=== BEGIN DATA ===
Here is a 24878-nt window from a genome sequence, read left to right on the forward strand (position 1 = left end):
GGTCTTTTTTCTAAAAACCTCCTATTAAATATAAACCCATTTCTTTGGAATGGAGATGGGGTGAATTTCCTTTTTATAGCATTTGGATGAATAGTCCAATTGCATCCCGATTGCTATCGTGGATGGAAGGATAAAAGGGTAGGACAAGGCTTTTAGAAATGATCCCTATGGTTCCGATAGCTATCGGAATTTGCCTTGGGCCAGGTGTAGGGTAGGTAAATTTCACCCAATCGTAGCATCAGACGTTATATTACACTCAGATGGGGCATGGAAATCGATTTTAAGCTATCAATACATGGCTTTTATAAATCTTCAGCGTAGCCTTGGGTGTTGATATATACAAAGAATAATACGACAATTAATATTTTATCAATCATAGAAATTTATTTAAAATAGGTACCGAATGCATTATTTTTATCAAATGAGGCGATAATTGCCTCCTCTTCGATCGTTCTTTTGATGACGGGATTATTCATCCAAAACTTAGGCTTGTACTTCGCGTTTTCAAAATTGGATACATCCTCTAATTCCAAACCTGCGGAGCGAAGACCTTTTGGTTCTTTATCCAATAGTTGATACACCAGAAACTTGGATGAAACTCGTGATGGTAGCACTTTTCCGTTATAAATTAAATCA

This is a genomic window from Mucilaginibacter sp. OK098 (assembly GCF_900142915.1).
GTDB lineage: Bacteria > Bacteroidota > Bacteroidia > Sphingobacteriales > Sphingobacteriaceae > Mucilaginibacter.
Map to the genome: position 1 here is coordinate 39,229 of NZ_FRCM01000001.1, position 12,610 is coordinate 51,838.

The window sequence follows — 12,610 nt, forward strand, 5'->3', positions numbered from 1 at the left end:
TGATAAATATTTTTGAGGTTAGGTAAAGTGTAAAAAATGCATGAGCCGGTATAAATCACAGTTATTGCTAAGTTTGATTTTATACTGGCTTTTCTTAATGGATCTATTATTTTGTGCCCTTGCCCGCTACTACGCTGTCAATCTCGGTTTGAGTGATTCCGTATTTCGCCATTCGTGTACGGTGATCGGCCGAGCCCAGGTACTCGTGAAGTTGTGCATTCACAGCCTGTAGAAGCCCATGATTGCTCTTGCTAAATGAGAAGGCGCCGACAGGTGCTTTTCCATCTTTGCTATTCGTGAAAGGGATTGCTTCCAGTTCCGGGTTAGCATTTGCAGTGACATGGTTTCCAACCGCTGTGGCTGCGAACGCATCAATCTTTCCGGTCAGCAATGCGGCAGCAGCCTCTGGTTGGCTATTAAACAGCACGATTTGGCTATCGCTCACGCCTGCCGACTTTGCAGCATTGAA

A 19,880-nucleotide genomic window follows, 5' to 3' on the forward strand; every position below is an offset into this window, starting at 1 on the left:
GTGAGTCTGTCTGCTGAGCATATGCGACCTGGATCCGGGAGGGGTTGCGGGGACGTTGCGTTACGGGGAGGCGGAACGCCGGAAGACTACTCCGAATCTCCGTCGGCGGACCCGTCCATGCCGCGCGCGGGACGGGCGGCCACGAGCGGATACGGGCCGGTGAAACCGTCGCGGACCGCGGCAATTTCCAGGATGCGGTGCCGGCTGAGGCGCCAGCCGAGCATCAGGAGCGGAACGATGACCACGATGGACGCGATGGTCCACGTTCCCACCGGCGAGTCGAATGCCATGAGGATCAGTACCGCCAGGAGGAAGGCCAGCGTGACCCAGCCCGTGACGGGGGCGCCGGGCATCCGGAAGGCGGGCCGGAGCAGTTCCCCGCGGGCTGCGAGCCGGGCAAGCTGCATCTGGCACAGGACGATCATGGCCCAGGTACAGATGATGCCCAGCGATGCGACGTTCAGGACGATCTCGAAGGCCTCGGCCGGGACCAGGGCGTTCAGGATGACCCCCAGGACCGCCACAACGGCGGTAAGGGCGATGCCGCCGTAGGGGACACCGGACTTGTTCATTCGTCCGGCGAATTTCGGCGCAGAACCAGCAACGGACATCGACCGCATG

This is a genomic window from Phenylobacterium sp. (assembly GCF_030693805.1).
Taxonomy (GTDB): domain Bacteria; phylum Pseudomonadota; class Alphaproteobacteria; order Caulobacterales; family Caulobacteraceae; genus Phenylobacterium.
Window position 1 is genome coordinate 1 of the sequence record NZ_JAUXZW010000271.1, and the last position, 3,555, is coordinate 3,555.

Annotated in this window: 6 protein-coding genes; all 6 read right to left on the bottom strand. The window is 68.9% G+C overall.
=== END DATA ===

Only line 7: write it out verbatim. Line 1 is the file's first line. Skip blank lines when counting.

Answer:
TGATAAATATTTTTGAGGTTAGGTAAAGTGTAAAAAATGCATGAGCCGGTATAAATCACAGTTATTGCTAAGTTTGATTTTATACTGGCTTTTCTTAATGGATCTATTATTTTGTGCCCTTGCCCGCTACTACGCTGTCAATCTCGGTTTGAGTGATTCCGTATTTCGCCATTCGTGTACGGTGATCGGCCGAGCCCAGGTACTCGTGAAGTTGTGCATTCACAGCCTGTAGAAGCCCATGATTGCTCTTGCTAAATGAGAAGGCGCCGACAGGTGCTTTTCCATCTTTGCTATTCGTGAAAGGGATTGCTTCCAGTTCCGGGTTAGCATTTGCAGTGACATGGTTTCCAACCGCTGTGGCTGCGAACGCATCAATCTTTCCGGTCAGCAATGCGGCAGCAGCCTCTGGTTGGCTATTAAACAGCACGATTTGGCTATCGCTCACGCCTGCCGACTTTGCAGCATTGAA